2018.12.30 by Josh Erb; 2068 words.
Being a mobile-focused Support Engineer at Mapbox means that I tend to focus on non-general languages and design patterns that are specific to proprietary platforms. The considerations and constraints are very different from something as sprawling and globbed together as the World Wide WebTM. But this doesn’t mean that I haven't been required to rub elbows with web development here and there.
My original website was up for about 8 months before I decided it needed new life. You can see the extremely simplistic site I initially made courtesy of the Internet Archive’s Wayback Machine. I made this site quickly and haphazardly during some downtime between jobs (no lie, I hand coded my resume bullets in vanilla
html). It certainly shows. Although I don't expect very many people saw it in that state, I was unsatisfied with this first, naïve attempt at building a web page and was craving an excuse to get more exposure to some modern web development tools and systems.
In the interest of posterity, I want to use this inaugural blog post to walk through my motivations for redesigning the site and using the tools that I used.
I want to give credit where credit is due and run through a list of the tools I used to host, design and build the site in its current form. If you’re not interested in my long-winded justifications and (likely inaccurate) descriptions of these tools, the site is Open Source on GitHub where you can see the structure and code (warts and all) for yourself.
This piece hasn’t changed recently, but I think it’s worth documenting. I use Neocities to host this website. It’s a cheap solution (on their “supporter” plan it only costs me $5 a month to keep this site up and running) and it provides SSL support by default. This saves me from having to get tangled up in any of the minutia of dotting the
ts and crossing the
is for my basic configuration, which I think should generally be the point of a hosting service.
And I’ll be honest, there are other solutions I could have used. For example, Netlify has been getting some buzz lately. This can likely be attributed to the "Free for Open Source" tier in their pricing plan. However, Neocities will always hold a soft spot in my heart because they are also early adopters of IPFS1 IPFS is a very interesting project that I’ve been following for the last few years. I won’t get into it because it’s tangential to this blog. But if thinking about how to improve the structural integrity of the system that currently stores an increasingly large share of all of humanity’s knowledge, communication, and creativity is your jam, I encourage you to check it out. and advocate for a more permanent solution to how the web is structured and maintained.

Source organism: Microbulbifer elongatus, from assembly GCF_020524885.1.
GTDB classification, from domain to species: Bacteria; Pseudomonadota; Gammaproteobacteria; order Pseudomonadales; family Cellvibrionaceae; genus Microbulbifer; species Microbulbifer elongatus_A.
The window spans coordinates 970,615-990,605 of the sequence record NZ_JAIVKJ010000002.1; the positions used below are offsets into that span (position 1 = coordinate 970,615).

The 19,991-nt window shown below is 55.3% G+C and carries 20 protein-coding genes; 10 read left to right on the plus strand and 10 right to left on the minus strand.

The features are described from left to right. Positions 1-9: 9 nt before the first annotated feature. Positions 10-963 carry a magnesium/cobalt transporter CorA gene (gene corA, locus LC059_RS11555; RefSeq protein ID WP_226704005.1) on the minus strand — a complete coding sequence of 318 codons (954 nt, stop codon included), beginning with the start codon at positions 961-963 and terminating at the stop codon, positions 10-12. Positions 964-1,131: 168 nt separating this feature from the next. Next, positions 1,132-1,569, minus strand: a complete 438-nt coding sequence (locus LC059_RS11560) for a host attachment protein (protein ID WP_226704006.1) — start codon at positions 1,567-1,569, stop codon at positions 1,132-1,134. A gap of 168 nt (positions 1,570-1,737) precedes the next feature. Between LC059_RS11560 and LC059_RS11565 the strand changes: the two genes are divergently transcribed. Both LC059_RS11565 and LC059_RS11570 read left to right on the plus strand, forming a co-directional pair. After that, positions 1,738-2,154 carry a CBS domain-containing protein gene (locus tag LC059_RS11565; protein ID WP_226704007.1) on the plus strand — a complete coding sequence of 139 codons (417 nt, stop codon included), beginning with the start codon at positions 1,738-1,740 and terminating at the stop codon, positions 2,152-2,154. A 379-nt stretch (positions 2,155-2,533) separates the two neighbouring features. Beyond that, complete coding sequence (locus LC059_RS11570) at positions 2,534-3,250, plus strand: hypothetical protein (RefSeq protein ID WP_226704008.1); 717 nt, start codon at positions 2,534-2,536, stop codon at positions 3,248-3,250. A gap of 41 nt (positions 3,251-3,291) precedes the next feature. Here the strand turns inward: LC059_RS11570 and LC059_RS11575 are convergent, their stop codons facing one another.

To be perfectly blunt, CSS is an area of web-development that have absolutely no comfort with. I’ve known CSS and how it relates to HTML since my edgy days of editing my edgy MySpaceTM page2 Don’t look for my MySpace page. It’s long gone, I assure you. style back in Junior High/High School.
I knew that it would be faster for me to use a boilerplate CSS library and tailor it to my specifications that it would be to start wholly from scratch. But I didn’t want to use some big, ungainly, and wholly generic (as a result of its ubiquity) thing like Bootstrap.
No kidding, I literally searched the phrase
minimal css boilerplate and was lucky enough to find Skeleton CSS. The library is small, clean and easy to get up and running with after you browse it’s documentation.
I didn’t want the library loading from an externally hosted server to be a , and I also wanted to tweak certain elements like buttons to my liking, so I downloaded it added it my site’s assets and began to tweak away. In addition to the core modifications, there were also elements that I wanted to customize that weren’t already addressed by the framework. To keep things clean(ish), I implemented these changes as a separate css asset.
This is currently the primary thing about the site that I don’t like. This is a misleading way to state this, let me clarify: I am sometimes haunted at night by the thought that Google’s Fonts are so easy to use that one day their servers will go down, or the company will monetize it’s Font business more aggressively and suddenly millions of web pages (this one included) will look deformed and grotesque.
So yes, while I did momentarily fall in love with Roboto Mono and add it to this new and improved version of my site. I think I can accomplish a similar ascetic by other means once I get over the hump of understanding the best way to bundle a font and remove the external dependency. I’ve already put this one on my “minor skills to learn in the coming year” list (which I’m partially tracking on the repo).
After starting this my site refactor, I found out about Moustache and the concept of “logic-less templates”. Personally, I found that Nunjuck’s suited my needs and made enough sense once I took the time to read the documentation a bit more closely. So I didn’t investigate, compare, or attempt to rewrite my layout templates after I learned about the other possible solution. That being said, no solution is ever final, so re-visiting my approach to templates might be worthwhile if I have time in the future. I’ll also note that this is the one area where I don’t feel that I’ve done my homework very well.